Tough as your radio is – and it is rugged – there are some common issues that they all face. The repair technicians here at Tridon hear about them all the time. They know how they happen, and how to avoid them.
First off, – Antennae
The fact that they are flexible means that they can bend (obviously) where something else might snap or crack. But they aren’t indestructible. Radios get picked up by the antennae all the time, and the fact that they protrude means they are more likely to take the full force of a fall if a radio is dropped.
This wear and tear can loosen the antenna’s soldered connection to the circuit board. The end result is a transmission filled with static or no transmission at all.
Solution: Be mindful and don’t pick up the radio by the antennae. Secure your radio in a holster or on a belt clip when you aren’t using it. This should help minimize the damage and keep your transmissions clear.
As good as they are, rechargeable batteries still have a shelf life – usually about two to three years. Also, a radio can sometimes sit idle for weeks, with no demand on the battery at all, before it’s suddenly put into service. That kind of sporadic use will result in a battery that doesn’t hold a charge as well as you hope, and the result is a weak sounding signal, no signal at all, or that annoying beep while you talk.
Solution: Make sure your battery is fully charged before you use your radio and remove it from the radio once it’s fully charged Alternatively, if there is an option to set the charger in maintenance mode, go with it. And, every now and then, check the stamped expiration date on your battery. If you’re approaching that date, or past it, consider getting a replacement.
Third? The Mic.
These accessories take a lot of abuse. They can get knocked off clips, dropped to the floor or just generally banged around. After too much wear and tear, the sound quality will degrade, and the accessory may eventually stop working.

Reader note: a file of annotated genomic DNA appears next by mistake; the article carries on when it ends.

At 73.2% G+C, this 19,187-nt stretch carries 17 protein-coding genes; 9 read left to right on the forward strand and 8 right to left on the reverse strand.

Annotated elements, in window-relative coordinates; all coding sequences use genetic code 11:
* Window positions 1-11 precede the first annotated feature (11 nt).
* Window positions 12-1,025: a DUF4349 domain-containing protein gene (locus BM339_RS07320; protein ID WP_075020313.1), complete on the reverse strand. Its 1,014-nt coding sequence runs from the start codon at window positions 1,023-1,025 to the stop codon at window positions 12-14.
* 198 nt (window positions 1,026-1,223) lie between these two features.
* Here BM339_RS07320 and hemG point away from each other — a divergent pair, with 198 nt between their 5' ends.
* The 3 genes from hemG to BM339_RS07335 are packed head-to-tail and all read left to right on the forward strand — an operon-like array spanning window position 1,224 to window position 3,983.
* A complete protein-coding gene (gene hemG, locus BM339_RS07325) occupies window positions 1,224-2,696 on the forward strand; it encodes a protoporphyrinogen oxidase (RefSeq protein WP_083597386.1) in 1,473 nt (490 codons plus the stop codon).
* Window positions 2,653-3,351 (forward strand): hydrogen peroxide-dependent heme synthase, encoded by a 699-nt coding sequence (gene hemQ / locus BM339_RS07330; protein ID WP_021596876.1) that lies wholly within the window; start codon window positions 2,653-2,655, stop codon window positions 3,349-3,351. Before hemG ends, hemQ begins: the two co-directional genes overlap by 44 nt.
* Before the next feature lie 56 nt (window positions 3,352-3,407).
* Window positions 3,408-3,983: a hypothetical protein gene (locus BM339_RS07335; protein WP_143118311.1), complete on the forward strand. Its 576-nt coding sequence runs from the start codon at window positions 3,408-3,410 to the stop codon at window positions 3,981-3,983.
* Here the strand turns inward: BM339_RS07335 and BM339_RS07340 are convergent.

Fourth? Mic cables.
The connection of mic cable and port can also be an issue. Like the antennae, the plug protrudes from the casing, meaning it get caught on table edges or torqued on if the radio falls and dangles by the mic cable. Cables themselves can get damaged by too much wear and tear as well.
Solution (to both): If you can, tuck the cable inside your coat. That will prevent it from getting caught on handles, desk edges and so forth. Position the radio on your belt so that the plug doesn’t get caught. For example, if the plug is on the right-hand side of the radio, clip the radio to your left-hand side. That way, the plug faces backward and won’t get caught as you round the bend.
If all else fails, and the mic isn’t working the way you need it to, remember that your radio is still fine. The mic is just an accessory. Even if it isn’t holding up, you can disconnect it and use the radio with no problem.
And fifth: Uncertainty
It’s not so much a ‘fail point’ as it is a challenge, but sometimes, the person asking for a set of radios doesn’t know exactly what’s needed They know they need a radios, but they don’t always know all the specifics like programming needs, Industry Canada documentation requirements, and whether a radio is intrinsically safe (IS).
Solution: Expect your radio provider to ask a lot of questions. In fact, you should demand it. The answers will help put together the full solution you need. Not just the gear, but the programming, accessories, the licenses and backup services you’ll need down the road.
Anyone of these tips will help you get the most out of your two-way radios. They’ll last longer and sound clearer. What are the biggest challenges you face in using your two-way radio? Leave a comment or find us on Twitter (@tridoncomm), Facebook (@tridoncommunications ) or email firstname.lastname@example.org,.